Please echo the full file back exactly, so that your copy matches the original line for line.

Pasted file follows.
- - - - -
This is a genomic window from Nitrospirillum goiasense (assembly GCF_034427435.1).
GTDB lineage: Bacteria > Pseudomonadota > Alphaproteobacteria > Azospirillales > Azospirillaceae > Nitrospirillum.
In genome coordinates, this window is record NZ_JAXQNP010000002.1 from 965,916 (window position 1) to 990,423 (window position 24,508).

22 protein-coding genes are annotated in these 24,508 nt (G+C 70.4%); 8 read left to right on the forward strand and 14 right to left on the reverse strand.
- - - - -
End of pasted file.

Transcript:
This is a genomic window from Nitrospirillum goiasense (assembly GCF_034427435.1).
GTDB lineage: Bacteria > Pseudomonadota > Alphaproteobacteria > Azospirillales > Azospirillaceae > Nitrospirillum.
In genome coordinates, this window is record NZ_JAXQNP010000002.1 from 965,916 (window position 1) to 990,423 (window position 24,508).

22 protein-coding genes are annotated in these 24,508 nt (G+C 70.4%); 8 read left to right on the forward strand and 14 right to left on the reverse strand.